Slinking grooving hard riffs with some very 80's sounding E.L.Powell/Asia keyboard bluster contrast with softer vocal passages from lead singer Massimo Piubelli on opener `Signals in the Water'. The band beautifully build an atmospheric introduction on `Sitting on the Edge of Heaven' with some stirring violin then shatter it with a power AOR heavy stomp with symphonic synth stabs and plenty of call-and-response catchy vocals. There's also some very impressive a-capella group harmonies that would make Spock's Beard, Gentle Giant and Haken green with envy! `Conditioning' is a simple catchy AOR rocker in the style of `90125/Big Generator'-era Yes with stomping heavy drums and some hip-swiveling funky guitar grooves again for good measure. Nice subtle reggae flavours are worked into `Nothing More In You', and the upbeat `Childish Reaction' has a synth melody very similar to Asia's `Here Comes The Feeling', which is actually a good reference point overall for some of this piece. With a gutsy heaviness to some of the ripping electric guitar runs, it's also a winner with a very catchy chorus with sublime group harmonies.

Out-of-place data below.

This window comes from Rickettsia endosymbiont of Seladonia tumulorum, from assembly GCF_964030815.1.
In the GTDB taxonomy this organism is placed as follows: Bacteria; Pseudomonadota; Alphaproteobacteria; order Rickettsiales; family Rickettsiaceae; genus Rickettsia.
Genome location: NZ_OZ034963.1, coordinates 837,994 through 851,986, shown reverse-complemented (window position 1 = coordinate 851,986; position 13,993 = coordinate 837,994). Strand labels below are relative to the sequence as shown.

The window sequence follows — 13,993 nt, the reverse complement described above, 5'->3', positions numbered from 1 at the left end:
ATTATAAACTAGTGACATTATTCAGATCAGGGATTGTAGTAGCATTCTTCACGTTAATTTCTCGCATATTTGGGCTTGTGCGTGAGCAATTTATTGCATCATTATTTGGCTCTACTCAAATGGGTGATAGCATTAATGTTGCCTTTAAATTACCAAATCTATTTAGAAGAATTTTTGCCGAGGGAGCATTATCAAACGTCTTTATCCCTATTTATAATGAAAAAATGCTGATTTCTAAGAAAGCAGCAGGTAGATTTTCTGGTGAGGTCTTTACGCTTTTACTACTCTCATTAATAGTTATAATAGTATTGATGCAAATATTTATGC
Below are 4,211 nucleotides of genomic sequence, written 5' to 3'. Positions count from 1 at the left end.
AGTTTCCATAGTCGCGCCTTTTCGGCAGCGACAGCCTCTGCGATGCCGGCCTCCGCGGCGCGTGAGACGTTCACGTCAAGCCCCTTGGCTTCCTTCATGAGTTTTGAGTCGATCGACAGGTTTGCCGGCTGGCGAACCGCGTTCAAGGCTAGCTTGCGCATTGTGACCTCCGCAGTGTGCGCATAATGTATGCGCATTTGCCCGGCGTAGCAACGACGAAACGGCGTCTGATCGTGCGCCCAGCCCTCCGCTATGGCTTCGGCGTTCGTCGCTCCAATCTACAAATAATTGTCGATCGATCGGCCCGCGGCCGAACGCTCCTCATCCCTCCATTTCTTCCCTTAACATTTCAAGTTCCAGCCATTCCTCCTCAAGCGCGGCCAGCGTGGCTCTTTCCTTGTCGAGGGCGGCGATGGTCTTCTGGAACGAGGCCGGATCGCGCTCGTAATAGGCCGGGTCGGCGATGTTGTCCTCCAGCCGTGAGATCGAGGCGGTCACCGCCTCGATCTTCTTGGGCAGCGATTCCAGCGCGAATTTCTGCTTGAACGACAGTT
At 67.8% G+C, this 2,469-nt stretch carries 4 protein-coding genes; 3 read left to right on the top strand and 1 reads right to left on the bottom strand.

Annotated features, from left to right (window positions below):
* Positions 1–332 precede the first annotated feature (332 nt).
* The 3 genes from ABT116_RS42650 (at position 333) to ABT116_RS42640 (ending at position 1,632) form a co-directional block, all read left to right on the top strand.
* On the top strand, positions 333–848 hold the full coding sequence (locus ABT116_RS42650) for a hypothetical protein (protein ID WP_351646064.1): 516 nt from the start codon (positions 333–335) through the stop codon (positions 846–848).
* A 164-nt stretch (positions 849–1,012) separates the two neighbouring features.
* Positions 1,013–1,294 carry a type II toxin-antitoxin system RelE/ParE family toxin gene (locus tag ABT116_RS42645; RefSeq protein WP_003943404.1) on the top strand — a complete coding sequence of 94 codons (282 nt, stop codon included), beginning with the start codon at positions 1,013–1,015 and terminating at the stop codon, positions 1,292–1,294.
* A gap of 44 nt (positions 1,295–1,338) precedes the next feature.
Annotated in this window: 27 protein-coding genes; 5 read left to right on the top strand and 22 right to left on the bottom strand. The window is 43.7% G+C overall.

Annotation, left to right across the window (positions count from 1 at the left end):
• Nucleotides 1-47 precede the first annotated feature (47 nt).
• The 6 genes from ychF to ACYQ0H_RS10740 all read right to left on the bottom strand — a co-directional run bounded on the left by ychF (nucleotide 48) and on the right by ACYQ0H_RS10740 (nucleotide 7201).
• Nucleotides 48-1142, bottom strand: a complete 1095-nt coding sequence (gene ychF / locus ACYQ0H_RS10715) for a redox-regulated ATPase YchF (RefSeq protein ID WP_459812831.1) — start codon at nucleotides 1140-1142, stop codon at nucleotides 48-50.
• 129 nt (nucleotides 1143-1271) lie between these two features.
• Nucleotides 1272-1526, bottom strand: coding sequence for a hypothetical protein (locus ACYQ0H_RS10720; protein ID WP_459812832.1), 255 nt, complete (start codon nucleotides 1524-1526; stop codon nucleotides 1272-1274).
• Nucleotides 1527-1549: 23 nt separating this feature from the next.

Sadly, it's a very ill-conceived cover of the Beatles `I Am The Walrus' that momentarily drags the album down. First of all, nobody - ever - wants to hear Beatles cover songs. Secondly, there is nothing even remotely psychedelic about the rest of the album, so it makes even less sense to include a song in that style here, totally at odds with many of the AOR, symphonic and heavy styles covering the majority of the disc. If it had been a bonus track at the end, listeners could be a little more forgiving, but placing it just before the standout moment of the album is a definite error in judgment. Do yourself a favour, simply skip this one and focus on the outstanding original material the band have offered here, and they should be aware that their own material is good enough that they don't need to include attention-stealing covers in the future.

Unsurprisingly, for a prog band, it's the almost 18 minute title track that impresses most of all, and it just may be one of the best extended progressive works of the year! Gentle synth orchestration, delicate acoustic guitar flavours, Genesis-like organ pomp eruptions, delirious Dream Theater bombast and playful early 70's Queen-style campiness all feature. Numerous heartfelt classical piano passages excitedly bring this the closest track to proper Italian prog/RPI, and the seamless tempo changes back and forth and transitions between different sections, pleasing vocal melodies and perfectly executed soloing from all the musicians makes this one fans of modern symphonic bands will real go for, and it hints at all sorts of directions the band may like to expand upon in the future.